Will Metro Transit address racial disparities in fare evasion?

On a very cold day near the end of winter in Saint Paul, a low-income woman of color on her way to work races across the street on Dale and University to catch the light rail while pushing a stroller with her seven-month-old daughter in it. If she does not catch this train she will be fired and terminated from her job. This will cause a ripple effect in her life.

The loss of employment oftentimes leads to the loss of housing for many low-income people in Minnesota. She drops her transfer on the ground unknowingly right before she gets on the train. Moments later, Metro Transit police hop on the train and start checking passengers to see if they have a ticket showing that they have paid their fare. They approach the low-income woman of color and ask, “Can I see your ticket ma’am?”

The woman begins to search for her ticket but cannot find it. She is escorted off the train by the Metro Transit police and cited for a ticket for fare evasion that will cost her $180. Since she was asked to leave the train, she is now late for work, which will subsequently cause her to lose her job. Now she is unemployed and has a court date and the rent is due.

The Twins are playing this weekend and Twins fans are boarding the light rail by the hundreds. A family dressed in Minnesota Twins garb enthusiastically boards the train near University and Snelling. However, the dad forgets to pay their fare.

Metro Transit police board the train and start checking fares. As the police get closer to the family headed to the Twins game, the dad realizes he is about to be asked to show his ticket that proves he has paid the fare for his family.

The police say, “Sir, we need to see your ticket.” The dad responds, “Gosh darn it, you know we were in such a rush and excited to get to the game that I totally forgot to get us tickets.” The officer responds, “Sir, I understand. You are headed out for a nice evening to enjoy the baseball game with the family. I will let you off with a warning this time, but please, next time make sure you pay the fare. Enjoy the game and have a great evening.”

In December of 2015 Metro Transit’s research and analytics team conducted analysis of police incident data provided by the Metro Transit Police Department. Here are some important numbers from that data:

  • According to the study regarding all incidents, Black adults are estimated to be 16 percent more likely to be cited rather than warned when compared to White adults.
  • Black adults are estimated to be 38 percent more likely to be arrested rather than warned when compared to White adults.
  • Native Americans are 55 percent more likely to be cited rather than warned when compared with White adults.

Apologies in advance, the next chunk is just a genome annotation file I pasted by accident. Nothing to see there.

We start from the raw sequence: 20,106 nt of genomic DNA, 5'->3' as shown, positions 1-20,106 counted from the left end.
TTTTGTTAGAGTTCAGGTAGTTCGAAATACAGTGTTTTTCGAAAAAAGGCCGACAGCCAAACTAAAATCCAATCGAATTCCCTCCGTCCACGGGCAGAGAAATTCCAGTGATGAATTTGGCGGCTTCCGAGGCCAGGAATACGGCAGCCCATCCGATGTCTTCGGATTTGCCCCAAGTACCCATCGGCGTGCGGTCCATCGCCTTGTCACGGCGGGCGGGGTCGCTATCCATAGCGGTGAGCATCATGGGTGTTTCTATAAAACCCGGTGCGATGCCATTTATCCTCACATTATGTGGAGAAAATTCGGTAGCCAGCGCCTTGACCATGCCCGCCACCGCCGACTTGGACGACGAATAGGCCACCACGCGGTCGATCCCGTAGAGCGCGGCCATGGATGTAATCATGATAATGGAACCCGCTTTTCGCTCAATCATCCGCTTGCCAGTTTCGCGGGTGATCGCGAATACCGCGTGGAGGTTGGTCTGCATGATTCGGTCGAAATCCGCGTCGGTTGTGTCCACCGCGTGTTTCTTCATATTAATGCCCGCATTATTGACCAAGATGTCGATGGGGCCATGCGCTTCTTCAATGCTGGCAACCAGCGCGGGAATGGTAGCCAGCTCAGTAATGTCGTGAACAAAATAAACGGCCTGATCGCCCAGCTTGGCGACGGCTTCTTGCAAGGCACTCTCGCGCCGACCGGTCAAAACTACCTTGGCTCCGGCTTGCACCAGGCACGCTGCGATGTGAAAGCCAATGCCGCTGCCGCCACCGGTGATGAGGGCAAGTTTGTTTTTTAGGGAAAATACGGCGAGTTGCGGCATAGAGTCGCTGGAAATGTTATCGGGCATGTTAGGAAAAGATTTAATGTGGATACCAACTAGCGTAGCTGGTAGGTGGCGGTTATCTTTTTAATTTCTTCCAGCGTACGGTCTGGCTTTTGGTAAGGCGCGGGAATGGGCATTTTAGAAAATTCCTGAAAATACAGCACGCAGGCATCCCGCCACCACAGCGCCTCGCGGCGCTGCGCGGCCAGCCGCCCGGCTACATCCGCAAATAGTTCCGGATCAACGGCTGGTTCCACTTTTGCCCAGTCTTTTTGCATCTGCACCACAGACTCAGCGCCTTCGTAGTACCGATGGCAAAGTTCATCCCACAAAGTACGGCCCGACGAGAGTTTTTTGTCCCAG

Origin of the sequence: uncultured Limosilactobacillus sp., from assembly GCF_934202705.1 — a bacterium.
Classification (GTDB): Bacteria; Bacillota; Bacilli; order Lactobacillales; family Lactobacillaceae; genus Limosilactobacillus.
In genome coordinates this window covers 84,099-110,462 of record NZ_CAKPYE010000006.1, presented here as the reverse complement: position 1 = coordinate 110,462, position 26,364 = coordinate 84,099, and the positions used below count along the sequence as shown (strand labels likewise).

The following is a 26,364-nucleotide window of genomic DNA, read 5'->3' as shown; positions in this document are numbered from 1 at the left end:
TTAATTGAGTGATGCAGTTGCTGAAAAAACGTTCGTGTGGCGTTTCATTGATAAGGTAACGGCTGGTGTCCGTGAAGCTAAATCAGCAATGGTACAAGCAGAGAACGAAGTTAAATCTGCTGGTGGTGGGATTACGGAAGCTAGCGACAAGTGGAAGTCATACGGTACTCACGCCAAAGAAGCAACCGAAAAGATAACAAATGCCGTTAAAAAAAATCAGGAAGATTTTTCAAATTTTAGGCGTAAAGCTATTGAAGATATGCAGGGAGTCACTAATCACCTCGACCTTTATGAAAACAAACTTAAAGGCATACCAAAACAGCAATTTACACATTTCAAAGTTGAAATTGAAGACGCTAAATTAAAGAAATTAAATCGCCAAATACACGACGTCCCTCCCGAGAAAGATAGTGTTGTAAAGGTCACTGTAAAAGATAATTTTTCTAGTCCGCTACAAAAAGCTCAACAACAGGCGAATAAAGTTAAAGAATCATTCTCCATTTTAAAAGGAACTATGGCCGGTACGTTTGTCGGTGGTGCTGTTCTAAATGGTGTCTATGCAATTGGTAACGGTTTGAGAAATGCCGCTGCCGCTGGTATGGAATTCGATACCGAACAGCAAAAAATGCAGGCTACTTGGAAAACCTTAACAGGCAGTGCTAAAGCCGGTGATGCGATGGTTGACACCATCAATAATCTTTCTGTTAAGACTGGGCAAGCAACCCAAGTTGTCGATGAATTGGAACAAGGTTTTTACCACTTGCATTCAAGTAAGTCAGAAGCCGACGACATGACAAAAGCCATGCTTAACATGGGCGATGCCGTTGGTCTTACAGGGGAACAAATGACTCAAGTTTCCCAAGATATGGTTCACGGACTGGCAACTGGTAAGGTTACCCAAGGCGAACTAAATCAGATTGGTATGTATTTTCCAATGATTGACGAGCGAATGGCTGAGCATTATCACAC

• Native Americans are 93 percent more likely to be arrested for fare evasion when compared to White adults.

I give credit to Metro Transit for taking the initiative to conduct this study. Besides giving first-time offenders a warning, I don’t think much has been done since the study was conducted to change its policies that lead to these disparities.

It is very important for Metro Transit to continue to engage the community with these findings and gain community insight on how to develop equitable solutions to close the disparities that exist concerning fare evasion, citation and arrest among people of color. Most community members of color want equal protection under the law, meaning we want the police to treat us and respond to our concerns the same way they would to a White citizen’s concerns or mistakes.

My hope is that in the very near future Metro Transit and its stakeholders start to view public transportation as a way to lift individuals out of poverty, not as a mechanism that punishes poor people and pushes them further into poverty.

I believe Metro Transit has the abilities to create the amenities that can help the poor, the youth, and the disabled navigate themselves to the resources they need to achieve ones goals. These same amenities can and should be used to help public transportation riders who are interested in enjoying the night life, museums, soccer games, and any other activity, a safe enjoyable ride to the passenger’s destination.


Trahern Crews is the Community Liaison at Dayton’s Bluff community council, the owner of Original Man Farms, an organizer with Black Lives Matter Saint Paul, the chairman of Insure the Police Saint Paul, and an organizer with Black Truce/BlackSaintPaul.